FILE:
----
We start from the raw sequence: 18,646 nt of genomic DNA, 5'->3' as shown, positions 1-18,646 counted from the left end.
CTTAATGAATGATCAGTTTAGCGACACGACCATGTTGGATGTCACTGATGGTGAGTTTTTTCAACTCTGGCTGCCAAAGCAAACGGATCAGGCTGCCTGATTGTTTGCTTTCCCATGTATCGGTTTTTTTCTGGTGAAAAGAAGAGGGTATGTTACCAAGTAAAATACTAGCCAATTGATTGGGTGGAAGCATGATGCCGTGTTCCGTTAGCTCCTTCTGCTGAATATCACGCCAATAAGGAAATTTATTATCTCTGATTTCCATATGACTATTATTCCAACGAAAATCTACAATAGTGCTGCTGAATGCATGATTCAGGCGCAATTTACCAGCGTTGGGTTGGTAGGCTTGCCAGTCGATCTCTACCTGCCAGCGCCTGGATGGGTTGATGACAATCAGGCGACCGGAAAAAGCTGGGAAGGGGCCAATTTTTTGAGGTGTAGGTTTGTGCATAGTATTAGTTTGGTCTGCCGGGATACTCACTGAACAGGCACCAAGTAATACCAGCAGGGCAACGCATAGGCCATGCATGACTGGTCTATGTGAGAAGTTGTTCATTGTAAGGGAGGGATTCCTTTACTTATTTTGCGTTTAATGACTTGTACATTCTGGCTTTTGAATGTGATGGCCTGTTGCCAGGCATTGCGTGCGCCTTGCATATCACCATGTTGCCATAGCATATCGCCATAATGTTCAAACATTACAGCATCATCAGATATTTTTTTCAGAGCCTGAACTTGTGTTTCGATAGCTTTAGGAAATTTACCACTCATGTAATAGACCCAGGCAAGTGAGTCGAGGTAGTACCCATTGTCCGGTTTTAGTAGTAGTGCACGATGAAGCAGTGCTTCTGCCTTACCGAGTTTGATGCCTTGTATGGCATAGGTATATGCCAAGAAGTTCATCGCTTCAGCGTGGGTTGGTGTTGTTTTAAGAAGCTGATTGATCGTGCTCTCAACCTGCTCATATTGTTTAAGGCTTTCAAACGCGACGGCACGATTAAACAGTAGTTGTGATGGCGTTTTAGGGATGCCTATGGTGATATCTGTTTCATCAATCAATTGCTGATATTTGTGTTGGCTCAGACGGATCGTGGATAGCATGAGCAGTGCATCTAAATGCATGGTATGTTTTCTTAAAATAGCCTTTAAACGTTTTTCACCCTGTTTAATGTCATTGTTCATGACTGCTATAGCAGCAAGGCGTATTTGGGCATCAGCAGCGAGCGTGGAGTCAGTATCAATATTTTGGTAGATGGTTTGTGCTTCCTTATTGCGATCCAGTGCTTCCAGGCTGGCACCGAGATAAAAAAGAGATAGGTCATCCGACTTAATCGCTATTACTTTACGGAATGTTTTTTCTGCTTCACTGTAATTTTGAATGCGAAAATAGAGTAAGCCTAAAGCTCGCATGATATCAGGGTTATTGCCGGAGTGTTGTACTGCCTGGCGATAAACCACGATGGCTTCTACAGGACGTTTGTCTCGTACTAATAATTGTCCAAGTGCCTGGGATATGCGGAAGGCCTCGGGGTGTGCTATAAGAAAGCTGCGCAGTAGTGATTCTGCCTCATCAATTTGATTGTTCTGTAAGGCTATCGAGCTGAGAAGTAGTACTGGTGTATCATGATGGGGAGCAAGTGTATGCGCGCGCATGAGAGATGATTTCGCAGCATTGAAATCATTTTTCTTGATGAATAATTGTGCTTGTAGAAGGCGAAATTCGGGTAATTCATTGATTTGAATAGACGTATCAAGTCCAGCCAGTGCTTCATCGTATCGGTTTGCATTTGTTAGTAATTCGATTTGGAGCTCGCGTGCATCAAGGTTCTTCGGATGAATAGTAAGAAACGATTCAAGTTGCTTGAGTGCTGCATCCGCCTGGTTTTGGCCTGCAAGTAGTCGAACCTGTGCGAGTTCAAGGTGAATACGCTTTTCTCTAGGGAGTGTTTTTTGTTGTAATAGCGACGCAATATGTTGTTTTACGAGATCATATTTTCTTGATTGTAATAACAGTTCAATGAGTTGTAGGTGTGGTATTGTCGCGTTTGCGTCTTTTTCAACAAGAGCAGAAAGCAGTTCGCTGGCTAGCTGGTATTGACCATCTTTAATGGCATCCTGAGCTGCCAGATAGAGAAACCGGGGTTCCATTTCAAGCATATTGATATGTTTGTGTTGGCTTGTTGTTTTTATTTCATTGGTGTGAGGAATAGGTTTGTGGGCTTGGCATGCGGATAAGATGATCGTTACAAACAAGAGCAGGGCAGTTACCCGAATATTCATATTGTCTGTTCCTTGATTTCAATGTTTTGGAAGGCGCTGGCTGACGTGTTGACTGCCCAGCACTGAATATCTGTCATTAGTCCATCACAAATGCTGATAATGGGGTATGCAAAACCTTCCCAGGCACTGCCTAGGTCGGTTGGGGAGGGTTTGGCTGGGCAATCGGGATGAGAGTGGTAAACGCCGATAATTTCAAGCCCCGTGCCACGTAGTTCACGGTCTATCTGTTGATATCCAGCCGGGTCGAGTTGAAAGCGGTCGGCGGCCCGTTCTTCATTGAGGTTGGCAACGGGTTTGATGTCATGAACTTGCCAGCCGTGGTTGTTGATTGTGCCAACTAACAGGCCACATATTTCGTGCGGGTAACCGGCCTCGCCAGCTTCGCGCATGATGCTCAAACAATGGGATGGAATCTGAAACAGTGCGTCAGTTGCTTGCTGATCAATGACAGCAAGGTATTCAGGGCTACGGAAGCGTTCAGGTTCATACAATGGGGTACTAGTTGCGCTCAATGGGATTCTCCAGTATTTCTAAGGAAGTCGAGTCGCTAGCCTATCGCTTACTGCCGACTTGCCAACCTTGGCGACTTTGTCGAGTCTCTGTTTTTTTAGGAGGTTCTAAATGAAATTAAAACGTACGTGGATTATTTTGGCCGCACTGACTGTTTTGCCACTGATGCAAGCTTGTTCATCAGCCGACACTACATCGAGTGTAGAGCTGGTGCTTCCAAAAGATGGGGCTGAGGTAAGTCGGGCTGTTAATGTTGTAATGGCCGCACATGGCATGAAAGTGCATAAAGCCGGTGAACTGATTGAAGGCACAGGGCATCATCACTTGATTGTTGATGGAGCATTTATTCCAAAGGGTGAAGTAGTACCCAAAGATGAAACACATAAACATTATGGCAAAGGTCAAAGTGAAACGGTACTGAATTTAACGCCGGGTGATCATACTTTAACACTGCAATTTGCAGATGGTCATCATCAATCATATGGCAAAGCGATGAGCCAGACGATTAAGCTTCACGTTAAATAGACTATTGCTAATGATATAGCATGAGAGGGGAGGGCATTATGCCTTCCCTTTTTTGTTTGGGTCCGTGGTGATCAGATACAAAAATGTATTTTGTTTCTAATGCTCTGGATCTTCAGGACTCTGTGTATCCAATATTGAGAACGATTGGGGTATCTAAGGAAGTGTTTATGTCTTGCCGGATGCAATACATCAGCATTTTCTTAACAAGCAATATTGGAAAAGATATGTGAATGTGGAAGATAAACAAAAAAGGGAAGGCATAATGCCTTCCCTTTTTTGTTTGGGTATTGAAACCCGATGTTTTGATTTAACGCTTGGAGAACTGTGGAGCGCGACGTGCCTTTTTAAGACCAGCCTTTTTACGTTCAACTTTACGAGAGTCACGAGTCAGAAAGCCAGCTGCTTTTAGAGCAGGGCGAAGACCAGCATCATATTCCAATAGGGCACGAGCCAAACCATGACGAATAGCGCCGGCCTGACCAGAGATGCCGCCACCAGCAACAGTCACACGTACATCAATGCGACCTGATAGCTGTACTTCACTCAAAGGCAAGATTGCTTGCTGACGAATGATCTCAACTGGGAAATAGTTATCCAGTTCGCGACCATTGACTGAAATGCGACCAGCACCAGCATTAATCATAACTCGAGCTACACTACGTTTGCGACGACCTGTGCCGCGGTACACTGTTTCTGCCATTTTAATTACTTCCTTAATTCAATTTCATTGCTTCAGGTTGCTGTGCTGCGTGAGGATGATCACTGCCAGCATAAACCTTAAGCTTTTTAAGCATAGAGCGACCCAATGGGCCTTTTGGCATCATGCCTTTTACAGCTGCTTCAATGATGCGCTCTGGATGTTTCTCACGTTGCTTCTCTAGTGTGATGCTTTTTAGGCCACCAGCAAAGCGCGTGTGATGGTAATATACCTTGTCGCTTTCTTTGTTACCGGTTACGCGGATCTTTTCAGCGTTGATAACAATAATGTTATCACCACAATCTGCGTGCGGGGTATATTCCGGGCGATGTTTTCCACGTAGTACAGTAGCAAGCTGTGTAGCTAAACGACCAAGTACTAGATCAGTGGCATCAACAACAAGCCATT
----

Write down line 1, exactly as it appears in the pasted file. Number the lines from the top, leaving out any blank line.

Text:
We start from the raw sequence: 18,646 nt of genomic DNA, 5'->3' as shown, positions 1-18,646 counted from the left end.